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    Lung cancer (LC) mortality remains a consistent part of the total deaths occurring world-wide. Its etiology is complex as it involves multifactorial components. This work aims in providing an epidemiological assessment on occupational and environmental factors associated to LC risk by means of an ecological study involving the 8092 Italian municipalities for the period 2006–2015. We consider mortality data from mesothelioma as proxy of asbestos exposure, as well as PM2.5 and radon levels as a proxy of environmental origin. The compensated cases for occupational respiratory diseases, urbanization and deprivation were included as predictors. We used a negative binomial distribution for the response, with analysis stratified by gender. We estimated that asbestos is responsible for about 1.1% (95% CI: 0.8, 1.4) and 0.5% (95% CI: 0.2, 0.8) of LC mortality in males and females, respectively. The corresponding figures are 14.0% (95% CI: 12.5, 15.7) and 16.3% (95% CI: 16.2, 16.3) for PM2.5 exposure, and 3.9% (95% CI: 3.5, 4.2) and 1.6% (95% CI: 1.4, 1.7) for radon expo-sure. The assessment of determinants contribution to observed LC deaths is crucial for improving awareness of its origin, leading to increase the equity of the welfare system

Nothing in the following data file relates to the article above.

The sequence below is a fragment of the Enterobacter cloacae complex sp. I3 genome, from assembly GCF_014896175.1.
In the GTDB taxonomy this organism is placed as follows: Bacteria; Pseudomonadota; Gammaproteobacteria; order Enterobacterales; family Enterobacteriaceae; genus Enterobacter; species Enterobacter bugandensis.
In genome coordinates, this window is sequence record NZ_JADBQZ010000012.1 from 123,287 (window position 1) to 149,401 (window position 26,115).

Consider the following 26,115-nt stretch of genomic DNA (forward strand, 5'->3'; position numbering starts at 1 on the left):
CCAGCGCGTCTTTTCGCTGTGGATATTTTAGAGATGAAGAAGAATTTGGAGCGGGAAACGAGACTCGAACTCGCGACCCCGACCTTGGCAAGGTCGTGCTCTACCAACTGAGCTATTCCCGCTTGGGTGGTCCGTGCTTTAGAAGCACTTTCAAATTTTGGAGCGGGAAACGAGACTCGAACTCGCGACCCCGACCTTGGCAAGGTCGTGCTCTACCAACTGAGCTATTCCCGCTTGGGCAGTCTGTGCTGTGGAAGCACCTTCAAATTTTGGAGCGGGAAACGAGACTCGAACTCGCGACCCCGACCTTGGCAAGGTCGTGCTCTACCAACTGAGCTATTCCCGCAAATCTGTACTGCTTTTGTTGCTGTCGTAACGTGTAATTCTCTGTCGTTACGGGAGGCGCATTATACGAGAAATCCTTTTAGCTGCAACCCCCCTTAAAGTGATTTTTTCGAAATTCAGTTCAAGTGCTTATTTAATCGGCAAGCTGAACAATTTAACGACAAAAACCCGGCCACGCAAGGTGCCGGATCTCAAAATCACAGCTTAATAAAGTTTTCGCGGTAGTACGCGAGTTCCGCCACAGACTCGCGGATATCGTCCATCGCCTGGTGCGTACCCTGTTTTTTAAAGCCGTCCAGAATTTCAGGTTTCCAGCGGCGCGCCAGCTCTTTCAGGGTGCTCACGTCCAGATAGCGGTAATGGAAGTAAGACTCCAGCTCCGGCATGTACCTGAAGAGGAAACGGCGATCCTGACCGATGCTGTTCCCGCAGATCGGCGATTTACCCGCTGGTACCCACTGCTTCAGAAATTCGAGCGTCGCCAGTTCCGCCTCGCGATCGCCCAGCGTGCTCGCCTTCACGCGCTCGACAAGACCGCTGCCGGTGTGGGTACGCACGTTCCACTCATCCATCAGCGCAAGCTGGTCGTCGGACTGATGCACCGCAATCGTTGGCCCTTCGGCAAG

A Self-Contained and Automated Method for Flood Hazard Maps Prediction in Urban Areas

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    Water depths and velocities predicted inside urban areas during severe storms are traditionally the final result of a chain of hydrologic and hydraulic models. The use of a single model embedding all the components of the rainfall–runoff transformation, including the flux concentration in the river network, can reduce the subjectivity and, as a consequence, the final uncertainty of the computed water depths and velocities. In the model construction, a crucial issue is the management of the topographic data. The information given by a Digital Elevation Model (DEM) available on a regular grid, as well as all the other elevation data provided by single points or contour lines, allow the creation of a Triangulated Irregular Network (TIN) based unstructured digital terrain model, which provides the spatial discretization for both the hydraulic and the hydrologic models. The procedure is split into four steps: (1) correction of the elevation z* measured in the nodes of a preliminary network connecting the edges with all the DEM cell centers; (2) the selection of a suitable hydrographic network where at least one edge of each node has a strictly descending elevation, (3) the generation of the computational mesh, whose edges include all the edges of the hydrographic network and also other lines following internal boundaries provided by roads or other infrastructures, and (4) the estimation of the elevation of the nodes of the computational mesh. A suitable rainfall–runoff transformation model is finally applied to each cell of the identified computational mesh. The proposed methodology is applied to the Sovara stream basin, in central Italy, for two flood events—one is used for parameter calibration and the other one for validation purpose. The comparison between the simulated and the observed flooded areas for the validation flood event shows a good reconstruction of the urban flooding